Another great short Holly & Andrew story, but this time, it’s their relationship that is tested. Hanging on to life for the sake of someone you love is admirable, but it also means that there can be some pretty severe consequences if something goes awry. Caine uses Holly’s Balm to test the limits of love and trust in a uniquely trialled way.
The overarching message in this short story is that love can conquer all – even death. That is, if you have enough power to try. The concept and the story itself is incredibly sweet, and enough to make anyone believe in true love again.
Grace of Small Magics is a fantastic reminder that “offense is the best defense”. Grace’s quiet strength and stability in the face of overwhelming odds is inspiring, and her ability to take control of her future admirable. I love the way that Andrews uses this to poignantly remind us that just because someone appears mousey and weak, they are still capable of great feats.
As with the rest of the books in the Percy Jackson Verse, Percy Jackson and the Greek Gods is a great adaptation of the Greek myths. Using a modern voice that makes them approachable to the today’s generation is not only a great way to retell ancient myths, but it also is a truly unique retelling that I thoroughly enjoyed.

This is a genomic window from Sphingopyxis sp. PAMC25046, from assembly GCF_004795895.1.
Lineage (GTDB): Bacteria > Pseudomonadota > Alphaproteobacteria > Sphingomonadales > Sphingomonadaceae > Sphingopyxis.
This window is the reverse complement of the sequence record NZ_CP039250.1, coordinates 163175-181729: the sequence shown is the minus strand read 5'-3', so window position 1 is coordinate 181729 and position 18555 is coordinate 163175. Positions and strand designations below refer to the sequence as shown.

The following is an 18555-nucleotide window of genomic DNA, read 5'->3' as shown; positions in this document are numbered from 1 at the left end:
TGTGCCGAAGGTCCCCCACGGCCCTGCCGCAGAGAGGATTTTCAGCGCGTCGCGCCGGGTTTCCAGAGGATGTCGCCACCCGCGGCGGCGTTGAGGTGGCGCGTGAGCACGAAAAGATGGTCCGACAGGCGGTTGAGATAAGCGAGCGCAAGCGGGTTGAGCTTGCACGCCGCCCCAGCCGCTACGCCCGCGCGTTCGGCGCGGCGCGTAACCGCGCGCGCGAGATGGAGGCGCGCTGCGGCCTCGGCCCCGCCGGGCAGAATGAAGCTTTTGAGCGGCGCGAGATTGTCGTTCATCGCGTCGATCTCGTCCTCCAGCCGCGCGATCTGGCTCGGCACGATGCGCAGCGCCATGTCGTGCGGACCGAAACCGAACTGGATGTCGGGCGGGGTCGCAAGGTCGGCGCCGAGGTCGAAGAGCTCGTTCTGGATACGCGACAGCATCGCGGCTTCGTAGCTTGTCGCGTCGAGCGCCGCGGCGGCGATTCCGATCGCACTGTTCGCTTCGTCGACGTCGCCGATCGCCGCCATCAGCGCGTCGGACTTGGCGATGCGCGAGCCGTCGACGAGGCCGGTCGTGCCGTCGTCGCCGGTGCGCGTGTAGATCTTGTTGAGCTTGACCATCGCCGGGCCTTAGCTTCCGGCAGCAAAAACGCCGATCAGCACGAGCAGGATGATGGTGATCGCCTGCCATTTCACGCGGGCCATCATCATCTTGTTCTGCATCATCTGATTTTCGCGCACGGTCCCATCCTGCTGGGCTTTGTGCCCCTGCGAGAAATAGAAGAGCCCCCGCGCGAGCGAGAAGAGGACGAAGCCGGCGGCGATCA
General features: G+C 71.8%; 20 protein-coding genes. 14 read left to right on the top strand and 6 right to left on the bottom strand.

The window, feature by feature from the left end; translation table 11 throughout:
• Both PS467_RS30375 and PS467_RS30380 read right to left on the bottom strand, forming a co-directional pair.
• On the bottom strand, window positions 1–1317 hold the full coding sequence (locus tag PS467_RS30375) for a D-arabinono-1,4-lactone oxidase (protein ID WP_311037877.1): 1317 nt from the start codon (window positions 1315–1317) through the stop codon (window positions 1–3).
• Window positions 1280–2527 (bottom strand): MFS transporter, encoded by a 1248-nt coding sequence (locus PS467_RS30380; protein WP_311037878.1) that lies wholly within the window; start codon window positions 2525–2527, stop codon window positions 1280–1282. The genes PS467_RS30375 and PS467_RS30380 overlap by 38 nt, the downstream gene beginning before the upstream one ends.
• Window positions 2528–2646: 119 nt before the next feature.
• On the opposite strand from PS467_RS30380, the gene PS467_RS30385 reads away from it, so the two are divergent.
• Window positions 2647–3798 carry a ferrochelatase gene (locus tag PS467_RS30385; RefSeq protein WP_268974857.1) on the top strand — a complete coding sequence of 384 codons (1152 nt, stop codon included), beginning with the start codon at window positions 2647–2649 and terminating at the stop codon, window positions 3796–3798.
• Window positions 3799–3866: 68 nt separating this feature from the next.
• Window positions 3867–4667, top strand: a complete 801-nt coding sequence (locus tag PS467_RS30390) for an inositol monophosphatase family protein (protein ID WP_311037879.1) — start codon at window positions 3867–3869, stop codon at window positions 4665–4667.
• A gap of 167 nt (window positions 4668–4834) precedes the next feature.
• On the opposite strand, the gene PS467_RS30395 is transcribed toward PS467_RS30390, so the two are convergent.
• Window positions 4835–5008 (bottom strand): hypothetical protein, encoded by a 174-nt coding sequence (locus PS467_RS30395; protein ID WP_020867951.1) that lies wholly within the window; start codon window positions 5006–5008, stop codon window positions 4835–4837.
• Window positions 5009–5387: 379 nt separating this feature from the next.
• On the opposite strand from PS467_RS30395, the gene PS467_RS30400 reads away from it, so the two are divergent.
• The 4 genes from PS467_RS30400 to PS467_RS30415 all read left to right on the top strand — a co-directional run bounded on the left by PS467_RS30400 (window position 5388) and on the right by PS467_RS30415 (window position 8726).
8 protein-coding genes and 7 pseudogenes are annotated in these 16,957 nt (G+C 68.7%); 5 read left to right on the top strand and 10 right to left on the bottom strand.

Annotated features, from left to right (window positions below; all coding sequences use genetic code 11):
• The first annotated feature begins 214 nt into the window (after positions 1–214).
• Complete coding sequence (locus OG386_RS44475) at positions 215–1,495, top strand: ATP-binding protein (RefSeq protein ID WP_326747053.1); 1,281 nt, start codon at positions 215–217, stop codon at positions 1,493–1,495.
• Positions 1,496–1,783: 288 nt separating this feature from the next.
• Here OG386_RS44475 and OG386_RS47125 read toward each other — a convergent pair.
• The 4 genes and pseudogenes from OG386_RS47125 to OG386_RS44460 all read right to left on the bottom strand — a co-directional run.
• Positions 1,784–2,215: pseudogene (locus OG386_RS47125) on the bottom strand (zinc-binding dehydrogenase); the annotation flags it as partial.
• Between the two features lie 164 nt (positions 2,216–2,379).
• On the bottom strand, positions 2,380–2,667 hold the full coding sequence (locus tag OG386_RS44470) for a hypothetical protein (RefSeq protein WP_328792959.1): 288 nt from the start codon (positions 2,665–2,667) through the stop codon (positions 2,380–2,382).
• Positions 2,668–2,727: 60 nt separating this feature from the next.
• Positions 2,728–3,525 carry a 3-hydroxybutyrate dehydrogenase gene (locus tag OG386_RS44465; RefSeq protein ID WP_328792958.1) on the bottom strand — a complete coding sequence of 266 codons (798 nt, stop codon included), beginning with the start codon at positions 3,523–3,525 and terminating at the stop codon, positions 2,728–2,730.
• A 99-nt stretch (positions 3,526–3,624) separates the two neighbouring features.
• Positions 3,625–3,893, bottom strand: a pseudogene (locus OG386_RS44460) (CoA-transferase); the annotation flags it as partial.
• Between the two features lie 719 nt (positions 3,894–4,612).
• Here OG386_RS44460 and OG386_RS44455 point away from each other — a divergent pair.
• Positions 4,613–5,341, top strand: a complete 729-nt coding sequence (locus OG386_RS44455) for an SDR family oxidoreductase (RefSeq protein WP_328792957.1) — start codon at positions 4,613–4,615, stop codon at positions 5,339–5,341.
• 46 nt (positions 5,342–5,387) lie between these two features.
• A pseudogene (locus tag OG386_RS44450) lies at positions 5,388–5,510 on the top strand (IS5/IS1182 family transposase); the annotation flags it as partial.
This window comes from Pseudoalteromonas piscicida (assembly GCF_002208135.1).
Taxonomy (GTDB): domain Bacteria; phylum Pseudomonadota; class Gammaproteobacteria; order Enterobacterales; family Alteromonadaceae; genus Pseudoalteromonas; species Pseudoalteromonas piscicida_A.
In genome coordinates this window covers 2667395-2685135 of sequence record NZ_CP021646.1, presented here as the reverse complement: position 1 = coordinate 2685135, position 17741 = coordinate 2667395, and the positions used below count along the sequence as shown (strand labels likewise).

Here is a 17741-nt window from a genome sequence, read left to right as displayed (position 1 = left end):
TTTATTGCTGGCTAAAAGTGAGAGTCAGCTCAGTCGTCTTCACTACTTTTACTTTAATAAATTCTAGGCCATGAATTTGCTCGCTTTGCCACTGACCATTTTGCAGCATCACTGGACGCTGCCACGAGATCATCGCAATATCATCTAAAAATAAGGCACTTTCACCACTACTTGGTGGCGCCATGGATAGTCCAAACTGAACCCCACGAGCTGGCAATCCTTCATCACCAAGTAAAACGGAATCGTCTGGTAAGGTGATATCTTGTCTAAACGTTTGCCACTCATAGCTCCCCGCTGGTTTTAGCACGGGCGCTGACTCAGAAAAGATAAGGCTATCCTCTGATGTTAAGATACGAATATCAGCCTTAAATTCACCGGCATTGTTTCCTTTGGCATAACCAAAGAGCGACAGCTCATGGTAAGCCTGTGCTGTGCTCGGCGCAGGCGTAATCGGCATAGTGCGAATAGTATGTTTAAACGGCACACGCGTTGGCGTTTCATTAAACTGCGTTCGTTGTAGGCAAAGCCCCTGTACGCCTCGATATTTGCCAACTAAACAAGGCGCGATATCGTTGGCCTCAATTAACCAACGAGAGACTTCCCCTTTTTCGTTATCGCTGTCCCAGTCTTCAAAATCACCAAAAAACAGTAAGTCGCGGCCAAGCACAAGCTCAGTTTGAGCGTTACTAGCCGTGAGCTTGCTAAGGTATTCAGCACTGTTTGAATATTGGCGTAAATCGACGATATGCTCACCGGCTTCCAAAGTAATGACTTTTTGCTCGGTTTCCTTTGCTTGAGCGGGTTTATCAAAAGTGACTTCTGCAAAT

This is one of the most brilliant collections of short stories that I have ever read. I mean, you can’t really go wrong with fantasy stories about strong women kicking butt in amazing shoes… nine stories from nine amazing authors, all featuring strong, independent women who are able to hold their own throughout the story.
I have to admit that this is my least favourite of the Harry Potter books. Not that that is saying much, because this series is one of the best in the history of man. Or at least written history. In my opinion. Still, while I can read any of the other HP books in one day, I don’t get so completely absorbed into The Order of the Phoenix.
This is my all-time favourite Harry Potter extra. It is just so sweet, and made me feel like the Harry Potter universe was a reality. Something which I always appreciate when I read fiction. It’s nice to imagine that young wizards grew up on fairy tales like us muggles. And being able to read the stories of right and wrong in that world (much like our own morality-pointing fairytales), is something that I plan to do again and again and again.
This was my least favourite book in the Hogwarts Library series. I just found it a little dry to read. Although, I feel that way with a lot of history books, so that’s probably why. Sport doesn’t fascinate me, and neither does the way it evolved in the world.
I can’t wait for this movie to come out – it’s going to be really interesting to see how people are able to change a cute little textbook into something more. I loved constantly discovering new creatures throughout the Harry Potter series, but having the text book just opened me up to a whole new world of discovery.
I always feel like this is the Harry Potter book that goes from a childish fantasy tale to a series that is complex and a little too serious. Partly it’s because of the content, but I it’s also because if you look in the book case, this book is a LOT thicker than the first three tales in this epic story. Since the first Harry Potter book, I have loved J.K. Rowling’s investigation of relationships. From Ron, Harry and Hermione’s rocky start to their friendship to Malfoy’s jealousy, the relationships follow a really realistic pattern and feel real. And the Goblet of Fire follows this progression.